Earnings season and options trading go together like Amazon.com (NASDAQ: AMZN) and Whole Foods. Or Microsoft Corporation (NASDAQ: MSFT) and LinkedIn. Or Gilead Sciences, Inc. (NASDAQ: GILD) and Kite Pharma. You get the idea.
The binary nature of an earnings event—either Wall Street likes the numbers or it doesn’t—makes this six-week period a great time to use options strategies.
“Earnings season creates a lot of volatility, which to me is an opportunity,” according to Marc Chaikin, founder of Chaikin Analytics. “I think the volatility creates opportunities. There’s an awful lot of speculation in the media about whether a company is going to beat estimates or disappoint.”
A 40-year veteran of Wall Street, Chaikin is a big proponent of using options to play stocks around their earnings reports.
“This is what we’re preaching at Chaikin,” he said. “The discipline of fundamentals and technicals combined with the signals, use options as a low-risk way during earnings season to get outsized returns when you’re right, or lose a predetermined amount of money when you’re wrong.”
Here are two basic ways Chaikin uses options to play earnings season.
Buying Calls And Buying Put Spreads
At its simplest, these are basic ways to play an earnings announcement without risking a lot of capital. Buying puts is a simple way to bet on downside, while buying calls is a simple way to bet on upside.
“There’s some opportunities in earnings season on both bullish and bearish stocks,” he said on Thursday’s PreMarket Prep. “On bearish stocks, there’s the opportunity to buy an inexpensive put spread, and if you get a negative earnings surprise you’ll make a lot of money very quickly.” He noted Seagate Technology PLC (NASDAQ: STX) was an example of this last quarter.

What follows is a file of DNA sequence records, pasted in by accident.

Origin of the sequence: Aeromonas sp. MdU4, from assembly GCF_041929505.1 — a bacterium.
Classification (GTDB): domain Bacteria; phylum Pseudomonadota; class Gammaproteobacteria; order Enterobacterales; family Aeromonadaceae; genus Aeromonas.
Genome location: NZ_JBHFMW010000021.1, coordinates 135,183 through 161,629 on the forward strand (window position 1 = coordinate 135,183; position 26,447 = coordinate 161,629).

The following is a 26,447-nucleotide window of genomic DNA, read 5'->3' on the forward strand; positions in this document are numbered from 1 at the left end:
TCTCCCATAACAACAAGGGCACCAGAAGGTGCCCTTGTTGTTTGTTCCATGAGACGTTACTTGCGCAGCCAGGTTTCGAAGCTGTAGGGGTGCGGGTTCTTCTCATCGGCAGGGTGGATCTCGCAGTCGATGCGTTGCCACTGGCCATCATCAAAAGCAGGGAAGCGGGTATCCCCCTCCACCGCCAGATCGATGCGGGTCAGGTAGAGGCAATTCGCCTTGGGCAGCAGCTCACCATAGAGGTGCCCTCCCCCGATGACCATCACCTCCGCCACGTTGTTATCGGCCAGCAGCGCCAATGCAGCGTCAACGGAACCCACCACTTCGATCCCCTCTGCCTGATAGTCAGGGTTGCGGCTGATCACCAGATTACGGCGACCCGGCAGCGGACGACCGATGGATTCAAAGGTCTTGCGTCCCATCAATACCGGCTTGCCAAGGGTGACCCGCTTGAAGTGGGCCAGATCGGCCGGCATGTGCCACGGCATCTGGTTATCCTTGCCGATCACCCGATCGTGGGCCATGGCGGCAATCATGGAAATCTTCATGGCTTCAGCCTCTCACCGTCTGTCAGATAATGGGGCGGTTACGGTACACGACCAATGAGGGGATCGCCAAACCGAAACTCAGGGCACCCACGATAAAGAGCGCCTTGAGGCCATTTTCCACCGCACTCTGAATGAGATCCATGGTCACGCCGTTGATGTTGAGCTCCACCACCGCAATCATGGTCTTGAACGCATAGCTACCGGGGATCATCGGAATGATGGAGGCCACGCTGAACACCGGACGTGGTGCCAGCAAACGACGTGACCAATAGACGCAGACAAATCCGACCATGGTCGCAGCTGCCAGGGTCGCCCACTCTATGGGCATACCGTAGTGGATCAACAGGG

On the bullish side, Chaikin also noted a phenomenon he’s observed where stocks in a downtrend will rally into the earnings report.
“It’s an odd phenomena. You can call it a little bit of short covering and a lot of wishful thinking, that usually a great opportunity if you want to take a pre-defined risk in a put trade—either an outright put purchase, or we prefer vertical put spreads—because you’re getting the benefit of a contra move into some event that you think is going to reverse the stock.
“If you get an opportunity to buy into a stock that’s sort of selling off into the earnings report with a pattern of positive earnings surprises—and that was the case with Micron Technology, Inc. (NASDAQ: MU) by the way back three or four weeks ago—good opportunity to establish a long position, you’re less likely to get a huge pop on the upside in the options.”
To learn more about trading options around earnings season, register for Marc Chaikin’s webinar Thursday, October 12, at 4:15 p.m. ET: Spot The Best Stocks: Marc Chaikin’s Blueprint for Option & Swing Trading. He’ll be joined by Larry McMillan, the founder of OptionStrategist.com.
You can listen to Marc Chaikin’s full interview on Thursday’s PreMarket Prep at 14:23 in the clip below.
Chaikin Analytics is an editorial partner of Benzinga.
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